Paige VanZant Preparing for a ‘Knockout’ Performance at BKFC 19


During her Bare Knuckle Fighting Championship debut earlier this year, former UFC headliner Paige VanZant showed moments of inexperience, which led to a frustrating unanimous decision loss to Britain Hart.

VanZant admitted to being hesitant as she was adjusting to the timing of the rounds and trying to find her rhythm after having only fought once in two years leading up to her first bare-knuckle fight. When she finally became more comfortable, she began showing what a force she can be, delivering some heavy shots — even splitting Hart’s chin in the fifth round.

Ahead of her second BKFC bout, this time against with fellow Octagon export and former UFC opponent Rachael Ostovich on July 23 at BKFC 19 in Tampa, FL, VanZant is more confident, comfortable, and looking to notch her first victory in the bare-knuckle action. She talked about the changes she’s made since her first fight and how that will translate in the difference we’ll see in her second bout.

ADAPTATION

I had a lot of great options and when I left the UFC. part of me thought that I would 100 percent be fighting for Bellator. Everyone thought that’s where I would end up — that’s where my husband (Austin Vanderford) is, and he’ll be a Bellator champion soon. Everyone thought we’d fight for the same organization. Then Bare Knuckle came forward with an offer that was completely amazing. The idea of doing bare-knuckle boxing just seemed like the perfect fit for me. During my entire UFC career, one of my standouts was how tough I am.

I felt with bare knuckle, it’s for the toughest of the tough. Only the real, gritty and dirty fighters can make it there and I really wanted to test myself in it. I do feel like if I want to go back to MMA, I’ll always have doors that are open. For right now, this seemed like too exciting of an opportunity for me to pass up. It was the one that got me the most passionate where I woke up every day and felt like it’s what I wanted to do with my career right now. They’ve been an excellent organization to work with so far and I’m really excited and happy with my decision.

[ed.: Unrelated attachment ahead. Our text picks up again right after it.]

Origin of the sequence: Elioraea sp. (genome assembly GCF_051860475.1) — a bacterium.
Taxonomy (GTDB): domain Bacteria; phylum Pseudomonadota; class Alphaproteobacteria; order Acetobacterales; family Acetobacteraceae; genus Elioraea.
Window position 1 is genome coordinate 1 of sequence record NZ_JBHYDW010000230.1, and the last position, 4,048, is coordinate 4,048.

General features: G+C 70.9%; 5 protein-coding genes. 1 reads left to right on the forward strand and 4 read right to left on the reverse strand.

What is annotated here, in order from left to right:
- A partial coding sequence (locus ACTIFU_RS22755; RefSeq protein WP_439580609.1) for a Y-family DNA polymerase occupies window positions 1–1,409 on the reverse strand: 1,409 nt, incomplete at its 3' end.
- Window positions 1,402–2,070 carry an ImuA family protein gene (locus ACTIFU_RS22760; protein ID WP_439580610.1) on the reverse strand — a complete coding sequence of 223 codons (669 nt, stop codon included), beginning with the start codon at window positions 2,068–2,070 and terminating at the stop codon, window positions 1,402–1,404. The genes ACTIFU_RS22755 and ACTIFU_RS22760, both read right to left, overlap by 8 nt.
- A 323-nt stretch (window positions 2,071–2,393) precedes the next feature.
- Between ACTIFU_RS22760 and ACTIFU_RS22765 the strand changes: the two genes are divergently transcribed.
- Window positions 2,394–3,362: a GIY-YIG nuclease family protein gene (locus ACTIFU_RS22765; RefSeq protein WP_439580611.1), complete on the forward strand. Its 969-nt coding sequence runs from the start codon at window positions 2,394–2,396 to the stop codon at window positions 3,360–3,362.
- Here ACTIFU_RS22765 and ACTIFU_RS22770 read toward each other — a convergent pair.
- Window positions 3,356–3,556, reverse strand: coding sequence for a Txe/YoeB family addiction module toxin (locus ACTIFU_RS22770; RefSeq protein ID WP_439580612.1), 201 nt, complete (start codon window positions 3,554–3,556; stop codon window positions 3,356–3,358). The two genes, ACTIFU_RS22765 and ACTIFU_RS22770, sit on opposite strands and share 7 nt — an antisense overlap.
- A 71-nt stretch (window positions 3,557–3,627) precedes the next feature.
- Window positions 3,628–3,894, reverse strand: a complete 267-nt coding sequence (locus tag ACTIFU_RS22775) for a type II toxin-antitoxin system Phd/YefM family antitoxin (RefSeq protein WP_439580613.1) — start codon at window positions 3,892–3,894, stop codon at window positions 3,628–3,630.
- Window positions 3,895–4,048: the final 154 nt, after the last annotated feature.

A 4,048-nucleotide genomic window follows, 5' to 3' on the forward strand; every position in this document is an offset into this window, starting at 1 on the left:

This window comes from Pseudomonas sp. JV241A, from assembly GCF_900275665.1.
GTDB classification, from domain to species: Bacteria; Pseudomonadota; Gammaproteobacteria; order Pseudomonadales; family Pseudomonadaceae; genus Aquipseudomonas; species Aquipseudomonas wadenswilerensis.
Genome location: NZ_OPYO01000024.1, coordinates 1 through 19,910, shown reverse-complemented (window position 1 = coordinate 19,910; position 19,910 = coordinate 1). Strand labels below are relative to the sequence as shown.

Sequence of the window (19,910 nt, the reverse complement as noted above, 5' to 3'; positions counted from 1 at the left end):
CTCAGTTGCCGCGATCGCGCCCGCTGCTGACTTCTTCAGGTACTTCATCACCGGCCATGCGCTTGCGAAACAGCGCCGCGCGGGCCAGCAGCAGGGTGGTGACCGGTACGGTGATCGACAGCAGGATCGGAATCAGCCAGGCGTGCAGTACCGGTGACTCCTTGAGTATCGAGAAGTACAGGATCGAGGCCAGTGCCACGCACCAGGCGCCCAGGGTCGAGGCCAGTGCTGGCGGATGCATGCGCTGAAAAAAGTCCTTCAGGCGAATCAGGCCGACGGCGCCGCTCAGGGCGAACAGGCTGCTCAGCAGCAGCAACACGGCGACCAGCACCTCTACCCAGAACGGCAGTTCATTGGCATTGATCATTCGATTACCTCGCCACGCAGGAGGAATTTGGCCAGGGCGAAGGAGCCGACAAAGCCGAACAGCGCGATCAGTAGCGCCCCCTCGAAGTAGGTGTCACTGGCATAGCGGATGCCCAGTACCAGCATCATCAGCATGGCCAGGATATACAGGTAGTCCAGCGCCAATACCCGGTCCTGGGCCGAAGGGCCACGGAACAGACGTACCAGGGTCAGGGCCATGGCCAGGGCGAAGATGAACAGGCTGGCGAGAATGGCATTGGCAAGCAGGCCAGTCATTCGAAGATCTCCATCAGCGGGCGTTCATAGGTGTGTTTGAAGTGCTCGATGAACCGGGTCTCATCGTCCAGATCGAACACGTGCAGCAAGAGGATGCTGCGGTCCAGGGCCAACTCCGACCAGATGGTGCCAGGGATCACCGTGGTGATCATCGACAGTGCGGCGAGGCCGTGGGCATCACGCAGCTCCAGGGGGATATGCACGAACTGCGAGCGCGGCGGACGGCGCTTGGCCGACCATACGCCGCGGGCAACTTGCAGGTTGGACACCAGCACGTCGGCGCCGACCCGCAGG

There was a little bit of a physical difference in going into bare-knuckle boxing. The rounds are shorter [two-minute rounds], and each round is a sprint versus a marathon. In MMA, there’s three five-minute rounds and you really have to have that long cardio for a longer period of time whereas here, the rounds are shorter, but the action is much more intense and aggressive every single second. You have to have that sprint-like cardio. That’s been one of the adjustments that I’ve had to make. From a mental standpoint, I had to go into this with an understanding of I could absolutely break my hands or get cut open. I already knew how tough I was because of going through the experiences in the UFC, so I was aware that toughness was something I already had.

EXPERIENCE IS THE BEST TEACHER

Honestly, what I took away from the first fight was just the experience. I think in the first three rounds, you could see my hesitation. I was just trying to figure out what the fight game was going to be, what it feels like, and how quickly the rounds go by. From the third round, you saw me really get comfortable. I think it took some time for me to get my feet wet. A big change that will make the difference going into this next fight is I know what to expect. I’m not going to have the questions in my head of what’s going to happen or how does this go. I actually have that experience now.

TRAINING